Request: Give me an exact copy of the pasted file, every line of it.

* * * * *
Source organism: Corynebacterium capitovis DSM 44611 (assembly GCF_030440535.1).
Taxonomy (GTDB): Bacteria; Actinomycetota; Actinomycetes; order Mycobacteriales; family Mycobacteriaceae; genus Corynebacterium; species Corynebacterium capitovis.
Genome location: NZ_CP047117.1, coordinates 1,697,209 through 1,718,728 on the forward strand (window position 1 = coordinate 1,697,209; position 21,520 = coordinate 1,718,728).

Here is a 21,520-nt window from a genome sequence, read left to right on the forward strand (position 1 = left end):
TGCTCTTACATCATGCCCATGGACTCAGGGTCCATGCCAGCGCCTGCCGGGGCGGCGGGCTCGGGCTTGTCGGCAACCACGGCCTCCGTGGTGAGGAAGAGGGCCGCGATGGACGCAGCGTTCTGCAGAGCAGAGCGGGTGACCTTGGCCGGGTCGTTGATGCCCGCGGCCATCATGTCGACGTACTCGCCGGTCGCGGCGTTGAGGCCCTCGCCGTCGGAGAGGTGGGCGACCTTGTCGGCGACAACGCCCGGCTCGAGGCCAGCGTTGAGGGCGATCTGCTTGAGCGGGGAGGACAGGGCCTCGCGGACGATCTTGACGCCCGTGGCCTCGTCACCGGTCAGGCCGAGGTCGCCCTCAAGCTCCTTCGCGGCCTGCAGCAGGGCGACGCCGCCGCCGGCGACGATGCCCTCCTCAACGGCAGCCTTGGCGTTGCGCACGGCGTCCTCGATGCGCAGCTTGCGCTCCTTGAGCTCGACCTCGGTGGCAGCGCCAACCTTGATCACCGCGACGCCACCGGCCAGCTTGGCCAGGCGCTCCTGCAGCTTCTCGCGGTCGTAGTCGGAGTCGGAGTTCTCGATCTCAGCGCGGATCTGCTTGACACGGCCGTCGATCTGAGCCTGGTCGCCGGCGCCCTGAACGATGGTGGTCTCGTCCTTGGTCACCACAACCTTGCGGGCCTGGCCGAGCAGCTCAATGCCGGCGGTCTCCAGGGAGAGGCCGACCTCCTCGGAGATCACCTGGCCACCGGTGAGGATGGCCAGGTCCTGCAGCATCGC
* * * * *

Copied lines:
Source organism: Corynebacterium capitovis DSM 44611 (assembly GCF_030440535.1).
Taxonomy (GTDB): Bacteria; Actinomycetota; Actinomycetes; order Mycobacteriales; family Mycobacteriaceae; genus Corynebacterium; species Corynebacterium capitovis.
Genome location: NZ_CP047117.1, coordinates 1,697,209 through 1,718,728 on the forward strand (window position 1 = coordinate 1,697,209; position 21,520 = coordinate 1,718,728).

Here is a 21,520-nt window from a genome sequence, read left to right on the forward strand (position 1 = left end):
TGCTCTTACATCATGCCCATGGACTCAGGGTCCATGCCAGCGCCTGCCGGGGCGGCGGGCTCGGGCTTGTCGGCAACCACGGCCTCCGTGGTGAGGAAGAGGGCCGCGATGGACGCAGCGTTCTGCAGAGCAGAGCGGGTGACCTTGGCCGGGTCGTTGATGCCCGCGGCCATCATGTCGACGTACTCGCCGGTCGCGGCGTTGAGGCCCTCGCCGTCGGAGAGGTGGGCGACCTTGTCGGCGACAACGCCCGGCTCGAGGCCAGCGTTGAGGGCGATCTGCTTGAGCGGGGAGGACAGGGCCTCGCGGACGATCTTGACGCCCGTGGCCTCGTCACCGGTCAGGCCGAGGTCGCCCTCAAGCTCCTTCGCGGCCTGCAGCAGGGCGACGCCGCCGCCGGCGACGATGCCCTCCTCAACGGCAGCCTTGGCGTTGCGCACGGCGTCCTCGATGCGCAGCTTGCGCTCCTTGAGCTCGACCTCGGTGGCAGCGCCAACCTTGATCACCGCGACGCCACCGGCCAGCTTGGCCAGGCGCTCCTGCAGCTTCTCGCGGTCGTAGTCGGAGTCGGAGTTCTCGATCTCAGCGCGGATCTGCTTGACACGGCCGTCGATCTGAGCCTGGTCGCCGGCGCCCTGAACGATGGTGGTCTCGTCCTTGGTCACCACAACCTTGCGGGCCTGGCCGAGCAGCTCAATGCCGGCGGTCTCCAGGGAGAGGCCGACCTCCTCGGAGATCACCTGGCCACCGGTGAGGATGGCCAGGTCCTGCAGCATCGC